Camilla and Charles: The Love Story

Camilla and Charles: The Love Story

by Caroline Graham
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Camilla and Charles: The Love Story by Caroline Graham

The intense love between Prince Charles and Camilla Parker Bowles has spanned decades. It is a tale that has reached almost Shakespearian heights of passion, misery and betrayal. Now, they have made history by announcing their plans to marry, thrusting them back into the spotlight once more. This sensational biography reveals everything about their relationship, their decision to marry and the impact that the event will have on the establishment and the public. It examines how they were kept apart by the Royal family and how Charles’s love for Camilla throughout his marriage to Diana led to the press casting her as the villain of the piece when the marriage ended. Caroline Graham has spoken to sources very close to the couple to uncover one of the most controversial relationships of our time.

Product Details

ISBN-13: 9781857825824
Publisher: John Blake Publishing, Limited
Publication date: 03/28/2005
Pages: 352
Product dimensions: 6.40(w) x 9.48(h) x 1.33(d)

About the Author

CAROLINE GRAHAM was born in Warwickshire, England. Her first Inspector Barnaby novel, The Killings at Badger's Drift, was selected as one of the Top 100 Crime Novels of All Time by the Crime Writers' Association.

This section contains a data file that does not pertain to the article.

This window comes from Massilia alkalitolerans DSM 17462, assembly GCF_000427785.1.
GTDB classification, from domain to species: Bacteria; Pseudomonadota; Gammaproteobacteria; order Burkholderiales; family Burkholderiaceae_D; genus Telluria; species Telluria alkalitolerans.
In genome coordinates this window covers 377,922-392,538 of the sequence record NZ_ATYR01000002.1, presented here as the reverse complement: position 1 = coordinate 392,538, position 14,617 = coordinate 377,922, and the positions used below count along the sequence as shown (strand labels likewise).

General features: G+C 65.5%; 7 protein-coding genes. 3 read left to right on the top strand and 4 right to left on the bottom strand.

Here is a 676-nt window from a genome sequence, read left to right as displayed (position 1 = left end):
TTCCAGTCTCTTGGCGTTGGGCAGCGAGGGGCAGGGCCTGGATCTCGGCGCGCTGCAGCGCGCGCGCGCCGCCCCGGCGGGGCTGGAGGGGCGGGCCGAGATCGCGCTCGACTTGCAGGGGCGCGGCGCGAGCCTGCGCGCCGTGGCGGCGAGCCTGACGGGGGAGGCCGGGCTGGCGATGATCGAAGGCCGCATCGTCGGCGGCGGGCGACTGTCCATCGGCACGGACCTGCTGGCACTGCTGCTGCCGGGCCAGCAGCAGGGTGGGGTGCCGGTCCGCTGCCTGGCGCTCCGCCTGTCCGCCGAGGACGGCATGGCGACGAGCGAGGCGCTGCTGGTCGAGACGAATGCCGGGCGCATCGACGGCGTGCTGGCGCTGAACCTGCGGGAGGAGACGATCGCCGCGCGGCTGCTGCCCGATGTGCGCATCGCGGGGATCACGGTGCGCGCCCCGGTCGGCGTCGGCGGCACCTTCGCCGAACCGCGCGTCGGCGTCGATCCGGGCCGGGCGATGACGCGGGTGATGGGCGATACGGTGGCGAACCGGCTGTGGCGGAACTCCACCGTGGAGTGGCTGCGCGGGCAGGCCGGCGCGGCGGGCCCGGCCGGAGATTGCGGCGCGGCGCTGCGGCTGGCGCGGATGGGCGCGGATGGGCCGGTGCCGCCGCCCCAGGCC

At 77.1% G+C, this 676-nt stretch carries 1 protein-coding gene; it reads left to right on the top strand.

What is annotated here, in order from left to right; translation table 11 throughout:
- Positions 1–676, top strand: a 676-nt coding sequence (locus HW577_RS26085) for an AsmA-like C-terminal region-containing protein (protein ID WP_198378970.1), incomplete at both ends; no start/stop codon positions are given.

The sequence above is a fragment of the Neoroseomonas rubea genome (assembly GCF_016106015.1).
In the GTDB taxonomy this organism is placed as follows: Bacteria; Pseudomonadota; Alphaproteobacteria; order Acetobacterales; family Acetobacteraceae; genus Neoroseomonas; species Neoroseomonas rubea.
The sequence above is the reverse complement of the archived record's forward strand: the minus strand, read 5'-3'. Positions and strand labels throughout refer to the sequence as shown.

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Camilla and Charles: The Love Story 1.6 out of 5 based on 0 ratings. 8 reviews.
Guest More than 1 year ago
We must remeber that everything connected to the Monarchy has been painted over, cleaned and white-washed. There are courtiers who do this for a living. There is no limit to how far they will go or suggest to the Queen to preserve the image of precious Monarchy. So with this in mind, I can't be certain Charles really married CAmilla for love. Don't forget this is the same guy who married Lady Diana Spencer! And later we learn it was a farce. So I am not willing to buy this sugar-coated stuff about Charles marrying his lady love. We also know Charles even cheated on Camilla(his lover) while still married to Diana! So love rarely is the motive for royal marriages. Personally I think this Charles-Camilla marriage is Palace PR to restore Charles' tainted image.
Guest More than 1 year ago
Books written about Charles and Camilla's love story are not worth reading, but if you are tempted, check it out from your library. Don't w-a-s-t-e good money. I am a Diana fan. I always have been and always will be. This book only confirmed my conviction.